Last month, I had my blood work requested, tested, and analyzed–in less time than it takes to get a manicure.
My medical results, which took about 15 minutes, were courtesy of diagnostics startup Genalyte, which spent the last decade perfecting a portable lab that can run 62 tests with just several drops of blood. Dubbed the Maverick Detection System, the mini-fridge-sized device uses microchip technology to analyze multiple antibodies and other proteins. It digitizes the samples and sends them to a cloud-based laboratory for review, sending results to the physician in real time.
I tested out the process at the company’s headquarters in San Diego. The “lab” was composed of a chair, the 15-inch wide Maverick perched on a rollaway cart (dubbed the Merlin), and a kind nurse who promised she would not tell me when she inserted the needle in my arm. Less than one vial of blood was extracted.
A short time later, Dr. Rick Hockett, the pathologist who serves as Genalyte’s chief medical officer, sat me down for a brief overview of the results. I was relieved to discover that I did not have any wheat sensitivities–and therefore free to continue on my glutenous path of destruction.
“Everything is within normal limits,” Hockett says. “Boringly normal, as I tell most people.”
It was quick, easy, and, for once, an efficient medical experience. The results matched recent testing from a traditional lab.
No doctor assigned additional tests as I walked out the door, followed by an ongoing round of phone tag to deliver results. That’s if your doctor even bothers to call you back. “No news is good news,” they like to say, but how are you supposed to assume things are fine and that your doctor didn’t just drop the ball?
Genalyte CEO Cary Gunn, an electrical engineer with a Ph.D. from Caltech who founded the company in 2007, recalls interacting with stressed medical offices attempting to juggle incoming and outgoing blood tests, with patients anxiously awaiting results. When the tests do arrive, doctors wrack their heads trying to recall the patient. “Doctors spend two hours a day having to open up medical records and remind themselves who these patients were,” explains Gunn. Sometimes results get lost or mixed up. It’s believed that almost one-third of misdiagnosed malpractice cases are the result of this disjointed process.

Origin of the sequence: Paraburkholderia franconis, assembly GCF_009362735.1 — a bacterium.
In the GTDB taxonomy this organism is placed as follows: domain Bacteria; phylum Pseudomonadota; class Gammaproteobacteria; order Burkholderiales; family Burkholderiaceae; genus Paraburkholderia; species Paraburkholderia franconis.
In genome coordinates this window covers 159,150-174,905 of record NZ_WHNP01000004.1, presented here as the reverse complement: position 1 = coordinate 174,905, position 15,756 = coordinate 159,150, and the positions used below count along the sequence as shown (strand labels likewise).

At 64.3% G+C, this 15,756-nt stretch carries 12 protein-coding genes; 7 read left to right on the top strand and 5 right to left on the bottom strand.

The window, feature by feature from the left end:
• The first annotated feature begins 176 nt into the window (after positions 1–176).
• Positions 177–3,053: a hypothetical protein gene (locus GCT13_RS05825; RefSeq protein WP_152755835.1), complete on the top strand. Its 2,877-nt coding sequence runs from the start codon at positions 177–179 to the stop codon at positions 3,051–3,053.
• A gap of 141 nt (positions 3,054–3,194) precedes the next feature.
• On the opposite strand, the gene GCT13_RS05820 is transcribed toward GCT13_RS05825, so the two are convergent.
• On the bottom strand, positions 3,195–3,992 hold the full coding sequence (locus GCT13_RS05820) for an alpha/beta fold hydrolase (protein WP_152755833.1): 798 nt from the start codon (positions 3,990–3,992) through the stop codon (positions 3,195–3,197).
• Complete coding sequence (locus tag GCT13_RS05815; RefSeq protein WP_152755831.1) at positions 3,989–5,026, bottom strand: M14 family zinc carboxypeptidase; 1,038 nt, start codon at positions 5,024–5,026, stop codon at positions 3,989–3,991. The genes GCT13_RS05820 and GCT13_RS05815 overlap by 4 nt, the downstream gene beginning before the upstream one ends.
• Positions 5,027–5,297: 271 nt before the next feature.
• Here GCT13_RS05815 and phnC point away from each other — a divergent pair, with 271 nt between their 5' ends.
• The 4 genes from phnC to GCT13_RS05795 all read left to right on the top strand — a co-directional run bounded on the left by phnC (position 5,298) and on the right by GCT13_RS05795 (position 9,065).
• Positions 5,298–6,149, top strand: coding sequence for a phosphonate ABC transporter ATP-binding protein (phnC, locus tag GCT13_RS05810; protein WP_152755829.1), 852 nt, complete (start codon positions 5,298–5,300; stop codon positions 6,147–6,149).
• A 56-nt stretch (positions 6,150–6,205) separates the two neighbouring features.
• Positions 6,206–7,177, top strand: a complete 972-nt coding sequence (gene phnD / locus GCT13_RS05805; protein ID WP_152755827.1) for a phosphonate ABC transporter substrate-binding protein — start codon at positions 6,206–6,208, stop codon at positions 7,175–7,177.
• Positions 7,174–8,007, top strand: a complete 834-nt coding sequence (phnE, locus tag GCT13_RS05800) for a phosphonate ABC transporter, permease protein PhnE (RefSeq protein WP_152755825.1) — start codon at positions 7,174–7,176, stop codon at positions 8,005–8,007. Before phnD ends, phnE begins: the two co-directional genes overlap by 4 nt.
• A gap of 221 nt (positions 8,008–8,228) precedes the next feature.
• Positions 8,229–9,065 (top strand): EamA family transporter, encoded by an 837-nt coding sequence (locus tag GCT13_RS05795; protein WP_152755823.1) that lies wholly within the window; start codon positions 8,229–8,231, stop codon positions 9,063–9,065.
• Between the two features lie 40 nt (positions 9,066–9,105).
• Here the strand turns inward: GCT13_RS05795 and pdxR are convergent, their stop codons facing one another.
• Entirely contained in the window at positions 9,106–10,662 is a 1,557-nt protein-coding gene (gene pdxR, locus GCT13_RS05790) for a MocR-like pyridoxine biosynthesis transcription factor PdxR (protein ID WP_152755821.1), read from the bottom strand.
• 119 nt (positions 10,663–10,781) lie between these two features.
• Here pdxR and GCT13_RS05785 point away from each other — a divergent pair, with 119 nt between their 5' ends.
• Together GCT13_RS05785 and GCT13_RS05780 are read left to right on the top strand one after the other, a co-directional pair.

Then there’s the quarter of patients who fail to follow doctor’s orders and ever get tested because it just seems like, well, such a hassle.
“This really seemed like a broken system,” Gunn says of the global blood testing market, now estimated at over $51.5 billion, according to Grand View Research. It’s a crowded, competitive industry with more than 5,000 available lab tests, but one that’s slated to grow to $62.9 billion by 2024. “We should be able to do all of these diagnostic tests in a couple of minutes.”
I know what you’re thinking
Genalyte sounds alarmingly easy, eerily echoing the last time we read about a too-good-to-be-true blood-testing service: Theranos.
When it was discovered starting in the fall of 2015 that Theranos, the secretive blood diagnostics company, had falsified its technology and results, it ushered in an era of industry skepticism for blood-testing innovations. Theranos founder Elizabeth Holmes claimed her blood-testing devices could perform a full suite of lab tests with just a small blood sample, which helped her raise in excess of $700 million in funding. In reality, it could only perform a small fraction of those tests, a secret it kept from investors, health partners, and even its own employees. Earlier this year, the company, which was first established in 2003, was charged with fraud by the SEC.